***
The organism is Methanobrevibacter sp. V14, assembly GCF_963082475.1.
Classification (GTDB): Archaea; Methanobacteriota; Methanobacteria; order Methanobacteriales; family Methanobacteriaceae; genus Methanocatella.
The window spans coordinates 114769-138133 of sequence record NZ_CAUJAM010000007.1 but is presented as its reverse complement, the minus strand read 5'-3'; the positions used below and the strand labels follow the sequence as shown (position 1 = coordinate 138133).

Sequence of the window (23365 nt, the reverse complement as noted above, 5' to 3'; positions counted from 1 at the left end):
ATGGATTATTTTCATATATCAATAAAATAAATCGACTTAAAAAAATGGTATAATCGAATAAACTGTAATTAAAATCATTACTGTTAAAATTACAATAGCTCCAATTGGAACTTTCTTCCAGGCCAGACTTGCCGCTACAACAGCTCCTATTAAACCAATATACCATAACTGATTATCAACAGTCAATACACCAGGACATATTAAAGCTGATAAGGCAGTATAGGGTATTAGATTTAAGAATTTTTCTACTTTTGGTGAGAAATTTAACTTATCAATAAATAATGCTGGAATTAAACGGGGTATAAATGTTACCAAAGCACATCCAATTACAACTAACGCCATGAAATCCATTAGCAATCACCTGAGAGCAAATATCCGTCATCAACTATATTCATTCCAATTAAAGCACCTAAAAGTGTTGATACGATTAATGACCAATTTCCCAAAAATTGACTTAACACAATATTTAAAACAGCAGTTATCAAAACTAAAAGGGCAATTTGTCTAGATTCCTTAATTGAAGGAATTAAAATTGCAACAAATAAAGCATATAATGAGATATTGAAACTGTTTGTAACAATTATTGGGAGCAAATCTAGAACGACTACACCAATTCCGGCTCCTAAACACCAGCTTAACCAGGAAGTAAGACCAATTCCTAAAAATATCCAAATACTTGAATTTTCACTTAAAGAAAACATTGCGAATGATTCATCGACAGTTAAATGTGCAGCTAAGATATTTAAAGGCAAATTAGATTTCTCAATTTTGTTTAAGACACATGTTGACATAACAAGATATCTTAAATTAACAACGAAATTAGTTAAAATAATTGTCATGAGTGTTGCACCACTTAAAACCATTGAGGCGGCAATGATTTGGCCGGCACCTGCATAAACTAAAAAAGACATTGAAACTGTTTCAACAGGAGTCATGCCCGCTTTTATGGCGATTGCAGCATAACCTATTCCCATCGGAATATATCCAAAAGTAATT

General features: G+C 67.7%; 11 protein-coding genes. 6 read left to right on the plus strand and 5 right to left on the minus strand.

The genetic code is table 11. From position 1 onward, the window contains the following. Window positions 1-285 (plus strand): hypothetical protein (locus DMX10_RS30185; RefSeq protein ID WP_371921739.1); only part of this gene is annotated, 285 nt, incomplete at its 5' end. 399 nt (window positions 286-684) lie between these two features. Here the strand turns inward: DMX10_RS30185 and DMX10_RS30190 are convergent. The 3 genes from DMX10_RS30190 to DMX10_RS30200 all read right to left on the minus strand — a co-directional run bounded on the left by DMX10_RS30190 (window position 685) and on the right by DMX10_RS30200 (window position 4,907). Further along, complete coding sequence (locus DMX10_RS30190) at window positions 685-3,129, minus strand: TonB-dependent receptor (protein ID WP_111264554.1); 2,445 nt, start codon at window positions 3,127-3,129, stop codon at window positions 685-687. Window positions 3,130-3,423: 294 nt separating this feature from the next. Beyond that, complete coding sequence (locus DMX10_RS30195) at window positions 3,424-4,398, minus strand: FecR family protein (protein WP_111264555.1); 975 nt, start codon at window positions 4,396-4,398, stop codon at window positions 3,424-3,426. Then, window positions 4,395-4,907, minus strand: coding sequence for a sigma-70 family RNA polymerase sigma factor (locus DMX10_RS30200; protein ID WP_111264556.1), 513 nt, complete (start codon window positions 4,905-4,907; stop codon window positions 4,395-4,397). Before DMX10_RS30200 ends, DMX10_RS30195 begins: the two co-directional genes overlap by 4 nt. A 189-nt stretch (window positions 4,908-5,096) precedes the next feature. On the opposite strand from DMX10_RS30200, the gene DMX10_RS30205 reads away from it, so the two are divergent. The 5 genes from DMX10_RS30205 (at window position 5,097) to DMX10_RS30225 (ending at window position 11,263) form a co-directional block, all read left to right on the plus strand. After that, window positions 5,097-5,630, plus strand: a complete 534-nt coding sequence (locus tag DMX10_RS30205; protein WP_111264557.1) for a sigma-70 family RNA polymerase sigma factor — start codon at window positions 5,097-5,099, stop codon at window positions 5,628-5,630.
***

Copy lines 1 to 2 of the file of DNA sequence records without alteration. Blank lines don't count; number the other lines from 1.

The organism is Methanobrevibacter sp. V14, assembly GCF_963082475.1.
Classification (GTDB): Archaea; Methanobacteriota; Methanobacteria; order Methanobacteriales; family Methanobacteriaceae; genus Methanocatella.